* Too few competent instructors,

* Limited basic rifle marksmanship (BRM) knowledge. Limited diagnostic skills, and

* Inability to conduct effective remediation.

A 1980 ARI report found that “there has been a demonstrated loss of institutional knowledge over the years in fundamental marksmanship training skills. Observations of drill sergeants who were unable to correctly diagnose trainee errors or more simply to recognize improper firing positions were not at all uncommon during the test. To assist in correcting trainee errors, the drill sergeants themselves must be adequately trained. The U.S. Marine Corps uses highly qualified instructors in a ratio of one to two students at critical fundamental skill acquisition times. There is evidence that this has much to do with the excellence of their marksmanship training program. It remains to be seen what gains would occur for the Army as the ratio of student to qualified instructor drops from as much as 20 to 1, as now exists, to a smaller ratio permitting greater individual attention per student.”

Steps to correct the loss of marksmanship instruction proficiency led to some Army self-examination. The ARI noted major problems in 1980: “poor quality of instructors (often having to work with high ratios of trainees to instructor, when individual attention is needed), little opportunity for practice of necessary skills, and insufficient feedback of where bullets were landing so that correction of problems was difficult.”

In 2005 very, very few (if any) staff NCOs can train precision marksmanship to 600 yards from experience. Our Army is not trained to shoot to the doctrinal maximum effective range of our service rifle (M16A2-550 meters, M16A1-460 meters) and carbine (M4-500 meters). Army assumptions that combined arms, crew-served weapons, and the infantry battalion’s six organic snipers would dominate the infantryman’s half kilometer have not proven true in recent mobile expeditionary warfare.

To improve marksmanship scores and training, and to provide some sort of timely, quality precision feedback for marksmanship trainers, the Army has invested in five different shooting simulators: the Accudart, Weaponeer, Multipurpose Arcade Combat Simulator, Engagement Skills Trainer, and Beamhit Laser Marksmanship Training System. Despite this investment in research and simulators, the quality of marksmanship instruction remains stagnant. Only 31 Regular Army, 15 Army Reserve, and 20 Army National Guard riflemen representing the entire United States Army fired in the National Rifle Championship Matches in 2003. There are no STRAC ammunition allocations for rifle and pistol competition training, and Army Subject Schedules for advanced marksmanship training and competition are obsolete.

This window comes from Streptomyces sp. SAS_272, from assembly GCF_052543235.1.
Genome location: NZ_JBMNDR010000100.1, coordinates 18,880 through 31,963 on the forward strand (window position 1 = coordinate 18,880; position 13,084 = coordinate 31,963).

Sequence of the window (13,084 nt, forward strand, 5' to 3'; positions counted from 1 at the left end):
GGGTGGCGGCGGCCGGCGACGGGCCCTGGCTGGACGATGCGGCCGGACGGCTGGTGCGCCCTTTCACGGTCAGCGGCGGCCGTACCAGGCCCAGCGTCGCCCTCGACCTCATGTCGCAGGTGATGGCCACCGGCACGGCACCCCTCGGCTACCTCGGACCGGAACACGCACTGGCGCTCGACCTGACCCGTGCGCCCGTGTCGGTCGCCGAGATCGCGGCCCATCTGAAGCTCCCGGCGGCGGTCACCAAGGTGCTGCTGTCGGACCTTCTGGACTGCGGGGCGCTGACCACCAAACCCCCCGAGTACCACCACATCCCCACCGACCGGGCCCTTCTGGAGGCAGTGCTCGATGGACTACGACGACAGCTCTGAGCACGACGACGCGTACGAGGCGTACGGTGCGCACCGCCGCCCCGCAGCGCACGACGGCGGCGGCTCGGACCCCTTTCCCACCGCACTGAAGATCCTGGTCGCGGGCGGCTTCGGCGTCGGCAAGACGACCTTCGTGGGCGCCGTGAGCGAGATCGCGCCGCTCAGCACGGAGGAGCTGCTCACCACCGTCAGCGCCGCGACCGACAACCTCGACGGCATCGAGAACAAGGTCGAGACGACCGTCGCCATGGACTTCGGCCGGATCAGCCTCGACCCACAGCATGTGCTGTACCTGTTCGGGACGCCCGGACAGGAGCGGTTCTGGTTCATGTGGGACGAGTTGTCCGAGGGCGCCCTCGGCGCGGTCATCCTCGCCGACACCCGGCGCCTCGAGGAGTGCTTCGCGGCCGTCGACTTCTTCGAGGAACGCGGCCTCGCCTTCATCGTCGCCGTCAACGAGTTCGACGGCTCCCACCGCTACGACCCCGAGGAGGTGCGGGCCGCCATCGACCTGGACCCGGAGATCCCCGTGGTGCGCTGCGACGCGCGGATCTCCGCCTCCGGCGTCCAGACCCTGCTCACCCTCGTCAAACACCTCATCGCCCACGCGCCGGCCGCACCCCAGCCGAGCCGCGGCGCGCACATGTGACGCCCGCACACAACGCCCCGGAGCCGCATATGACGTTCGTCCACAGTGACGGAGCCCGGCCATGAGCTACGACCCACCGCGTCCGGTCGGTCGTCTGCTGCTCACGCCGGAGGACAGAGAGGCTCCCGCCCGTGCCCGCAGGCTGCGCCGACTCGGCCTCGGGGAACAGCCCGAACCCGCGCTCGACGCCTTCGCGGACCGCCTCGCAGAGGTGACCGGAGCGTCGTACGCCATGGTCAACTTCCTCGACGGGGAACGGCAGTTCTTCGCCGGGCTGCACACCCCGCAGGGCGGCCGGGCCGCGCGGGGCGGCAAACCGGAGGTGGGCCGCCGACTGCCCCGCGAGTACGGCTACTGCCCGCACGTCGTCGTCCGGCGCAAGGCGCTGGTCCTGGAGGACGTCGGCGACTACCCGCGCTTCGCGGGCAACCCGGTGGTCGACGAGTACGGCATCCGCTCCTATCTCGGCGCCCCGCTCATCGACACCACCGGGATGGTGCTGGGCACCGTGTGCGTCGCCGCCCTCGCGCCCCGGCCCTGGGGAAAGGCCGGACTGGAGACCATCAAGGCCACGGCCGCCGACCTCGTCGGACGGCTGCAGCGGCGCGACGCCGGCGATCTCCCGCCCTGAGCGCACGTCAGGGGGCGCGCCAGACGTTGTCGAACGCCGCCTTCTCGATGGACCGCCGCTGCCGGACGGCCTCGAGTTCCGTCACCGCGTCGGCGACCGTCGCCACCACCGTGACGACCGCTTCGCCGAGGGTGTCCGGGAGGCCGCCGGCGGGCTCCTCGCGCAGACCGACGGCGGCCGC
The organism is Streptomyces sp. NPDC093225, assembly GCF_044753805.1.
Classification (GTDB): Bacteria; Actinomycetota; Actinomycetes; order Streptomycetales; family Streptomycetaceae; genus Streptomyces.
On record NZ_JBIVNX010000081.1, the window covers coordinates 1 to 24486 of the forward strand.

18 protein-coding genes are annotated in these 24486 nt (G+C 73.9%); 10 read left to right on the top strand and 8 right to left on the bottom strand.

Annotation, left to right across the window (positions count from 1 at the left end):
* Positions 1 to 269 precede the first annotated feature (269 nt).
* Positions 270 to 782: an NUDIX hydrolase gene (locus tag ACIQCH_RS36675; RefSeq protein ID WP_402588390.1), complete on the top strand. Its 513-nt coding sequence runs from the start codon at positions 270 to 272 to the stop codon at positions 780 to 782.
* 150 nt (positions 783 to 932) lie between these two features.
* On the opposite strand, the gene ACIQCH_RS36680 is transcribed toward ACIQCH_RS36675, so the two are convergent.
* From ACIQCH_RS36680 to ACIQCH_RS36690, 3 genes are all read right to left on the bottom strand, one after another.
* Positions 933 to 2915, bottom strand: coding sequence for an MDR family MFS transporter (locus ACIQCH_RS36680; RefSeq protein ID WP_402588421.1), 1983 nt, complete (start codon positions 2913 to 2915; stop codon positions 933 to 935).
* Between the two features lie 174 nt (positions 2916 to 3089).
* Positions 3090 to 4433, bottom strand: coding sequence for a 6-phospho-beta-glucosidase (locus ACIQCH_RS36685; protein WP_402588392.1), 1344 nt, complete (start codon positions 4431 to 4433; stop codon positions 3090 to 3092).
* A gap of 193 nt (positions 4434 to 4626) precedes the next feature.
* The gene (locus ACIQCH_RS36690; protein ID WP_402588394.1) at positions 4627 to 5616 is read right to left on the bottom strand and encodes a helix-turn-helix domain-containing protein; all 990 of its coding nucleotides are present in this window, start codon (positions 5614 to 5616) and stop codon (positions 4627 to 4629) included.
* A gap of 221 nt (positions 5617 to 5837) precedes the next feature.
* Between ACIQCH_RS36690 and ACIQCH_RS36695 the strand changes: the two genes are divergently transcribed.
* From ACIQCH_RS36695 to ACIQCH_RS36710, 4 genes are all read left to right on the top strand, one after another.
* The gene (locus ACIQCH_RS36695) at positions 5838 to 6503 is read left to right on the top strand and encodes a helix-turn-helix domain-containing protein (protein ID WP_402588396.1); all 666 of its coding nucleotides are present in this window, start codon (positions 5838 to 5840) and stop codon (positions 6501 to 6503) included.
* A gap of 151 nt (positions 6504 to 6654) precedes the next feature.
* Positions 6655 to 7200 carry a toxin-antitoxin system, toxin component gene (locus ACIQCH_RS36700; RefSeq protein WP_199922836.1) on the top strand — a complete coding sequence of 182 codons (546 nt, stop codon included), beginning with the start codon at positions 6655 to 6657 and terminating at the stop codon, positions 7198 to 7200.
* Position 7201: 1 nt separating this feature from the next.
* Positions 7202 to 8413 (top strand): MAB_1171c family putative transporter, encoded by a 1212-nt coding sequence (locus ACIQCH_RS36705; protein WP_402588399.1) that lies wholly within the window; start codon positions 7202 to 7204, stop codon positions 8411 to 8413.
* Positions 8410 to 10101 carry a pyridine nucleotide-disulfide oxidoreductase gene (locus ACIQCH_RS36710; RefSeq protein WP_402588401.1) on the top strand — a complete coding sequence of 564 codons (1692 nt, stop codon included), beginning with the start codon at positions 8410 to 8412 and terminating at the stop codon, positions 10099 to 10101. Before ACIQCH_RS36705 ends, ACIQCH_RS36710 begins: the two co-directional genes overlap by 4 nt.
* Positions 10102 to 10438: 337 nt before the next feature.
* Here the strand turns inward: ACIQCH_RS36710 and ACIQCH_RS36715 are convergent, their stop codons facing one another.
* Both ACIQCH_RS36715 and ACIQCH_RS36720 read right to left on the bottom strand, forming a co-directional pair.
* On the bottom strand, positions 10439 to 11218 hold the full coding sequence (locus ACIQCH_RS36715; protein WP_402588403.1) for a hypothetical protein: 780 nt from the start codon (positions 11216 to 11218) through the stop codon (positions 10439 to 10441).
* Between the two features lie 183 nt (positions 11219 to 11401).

Infantrymen maneuvering in urban battlefields need realistic close-range shooting training. Special Forces units met close-quarters marksmanship skill requirements in the 1970s and ’80s by forming unit-level schools, notably Special Operations Training (SOT) and other specialized courses. Major General William G. Boykin, commanding general of the U.S. Army Special Forces Command, instituted Special Forces Advanced Urban Combat training at group level in the late ’90s.

Close-quarters combat rifle courses of fire can be conducted on existing 25-meter zero rifle ranges that are universal on Army posts.

The Soldier’s perceived limited effectiveness with his rifle has spawned the requirement for the Objective Individual Combat Weapon to compensate. The proposed adoption of the XM8 carbine (with a 12 1/2-inch barrel) to replace the M16 rifle and M4 carbine will further decrease a Soldier’s ability to hit extended-range targets. The XM8 will no longer exploit the relatively flat trajectory of the 5.56mm cartridge to 300 meters. Additional problems arise from the future requirement for training on the 25mm explosive launcher of the Objective Infantry Combat Weapon (OICW). Simulation is already seen as the answer to high ammunition costs and the inability to maneuver on explosive-contaminated ranges. The Army must address the need for precision fire to avoid collateral damage caused by a proximity-fused area weapon and the inherent limitations of a short-barreled XM8. In the interim period between retirement of the M16 and fielding of the OICW, we will be vulnerable to enemy small arms fires from 200-500 meters.

Advance Combat, Known-Distance Marksmanship, and Competition as a Proposed Training Fix

The Army can build a trained cadre of competent NCO rifle marksmanship trainers using both known-distance and close-combat competition as the vehicle. Shooting competitions are held at ranges from 25 to 600 yards. The USAMU can give advanced marksmanship training at Fort Benning, at requesting-unit home station, and in-theater by mobile training teams. USAMU established and began conducting exportable designated marksman courses in October 2004.

Divisions and posts can run competitions covering known-distance shooting, firing from advanced and alternate firing positions (kneeling, standing, and sitting), conducting sustained fire with magazine changes, and adjusting sights to compensate for the effects of environmental and meteorological conditions. Combat matches emphasize rapid target engagements, magazine changes, and offensive action toward banks of enemy targets. Fire-team level events exercise squad leaders and individual shooters in selecting targets and using sustained fire.